A relatively new feature, The Virgin Diaries is an occasional column written by Katherine Chen, an English major at Princeton University. I was just going to link to it, but re-reading them I felt I needed to say more about them. I first noticed "All I Needed to Know I Learned from Porn" about how she got her first bit of 'real' sex education online. It's a pretty funny piece about how internet porn showed her her first penis and gave her a fairly positive impression of sexual relations:
I’ve never considered porn misogynistic or sexist. Fortunately the videos I’ve watched didn’t portray the women as victims, but as active and enthusiastic participants. Like I said, they always seemed to be enjoying it more than the men (although I guess that could just be “good acting”). And even I realize that the scenarios of porn films are unrealistic — they’re fantasies that most viewers understand can’t be replicated in real life. Even if you “set up” a scene with your partner, it’s just not going to be the same.
So whenever I finally do get around to having sex myself, I’m pretty confident that, like the best porn, I’ll have some good moves, I’ll use a condom, I won’t be self-conscious, and — most importantly — I’ll have fun.
Now, porn certainly has its various uses, but it's got to be one of the worst ways to learn about real-life sex. In fact, the more I read Katherine's earnest and heartfelt 'confessions,' the more I worried about her sexual future. In her latest post, entitled "My Complicated Relationship with Sex," she writes:
For better or for worse, my over-analysis of sex has raised my views to such black-and-white extremes that I can no longer reconcile my true feelings about sex in relation to myself. While I have not yet been in a relationship where I seriously considered the prospect of having sex, even if I had been, I doubt I would have known what I wanted to do.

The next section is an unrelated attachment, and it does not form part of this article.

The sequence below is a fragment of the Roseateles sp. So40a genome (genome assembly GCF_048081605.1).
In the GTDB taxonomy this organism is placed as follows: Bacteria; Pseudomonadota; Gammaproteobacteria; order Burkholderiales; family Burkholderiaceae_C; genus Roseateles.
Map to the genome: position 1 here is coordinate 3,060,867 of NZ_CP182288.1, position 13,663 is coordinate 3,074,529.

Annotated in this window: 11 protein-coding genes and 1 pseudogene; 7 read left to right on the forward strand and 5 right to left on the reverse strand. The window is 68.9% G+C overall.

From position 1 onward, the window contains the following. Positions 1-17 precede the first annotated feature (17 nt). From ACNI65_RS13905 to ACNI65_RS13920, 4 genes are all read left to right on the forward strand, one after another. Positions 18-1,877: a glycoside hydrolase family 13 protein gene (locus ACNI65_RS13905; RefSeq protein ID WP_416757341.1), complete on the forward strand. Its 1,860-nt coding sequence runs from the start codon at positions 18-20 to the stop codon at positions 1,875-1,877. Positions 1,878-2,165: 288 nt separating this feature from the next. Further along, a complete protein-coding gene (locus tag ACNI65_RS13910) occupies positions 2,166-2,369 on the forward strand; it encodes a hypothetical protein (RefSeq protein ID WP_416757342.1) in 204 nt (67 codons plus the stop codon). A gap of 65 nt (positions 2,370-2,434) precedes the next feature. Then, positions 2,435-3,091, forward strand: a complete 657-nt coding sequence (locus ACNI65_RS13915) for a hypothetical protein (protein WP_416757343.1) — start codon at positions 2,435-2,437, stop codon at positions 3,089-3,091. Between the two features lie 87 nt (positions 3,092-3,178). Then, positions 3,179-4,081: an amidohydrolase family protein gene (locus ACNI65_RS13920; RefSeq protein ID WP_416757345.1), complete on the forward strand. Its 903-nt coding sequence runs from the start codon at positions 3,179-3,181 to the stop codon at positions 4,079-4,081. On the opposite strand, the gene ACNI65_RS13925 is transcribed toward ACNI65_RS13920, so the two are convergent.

On the one hand, having seen all the good that can come from sex, I have placed it on such a high pedestal that if and when I do engage in sexual intercourse with a partner, I fear it will inevitably be disappointing. On the other hand, having also seen all the bad that can come from sex, I am absolutely terrified by its potential consequences, such as the transmission of diseases, unwanted pregnancy and heartbreak.
Being a virgin in a sex-filled world seems to leave Katherine by turns titillated and confused. I can't help but feel that her upbringing has saddled her with some damaging ideas and expectations towards sexual intimacy. Her teachers taught abstinence-until marriage, something she says she didn't buy, but at home the message was even more severe:
My mom always classified every single sexually active female as either a prostitute or a “dumb animal” who had nothing better to do with her time.
Yeah, that would make me feel good about exploring my sexuality. The choice to have or not have sex should be her own, and I would like to point out that the things that terrify her most about sex, like disease and pregnancy, can generally be avoided through contraception and safer sex practices. As for heartbreak, you certainly don't have to have sex to fall victim to that. I had my heart broken several times in junior high alone without even touching someone.
Maybe writing for Em & Lo means the gals will be there to answer her questions and help get her through her sexual debut, when and if it happens. It sounds like it's going to be traumatic, and somewhat surprising, whatever the circumstances.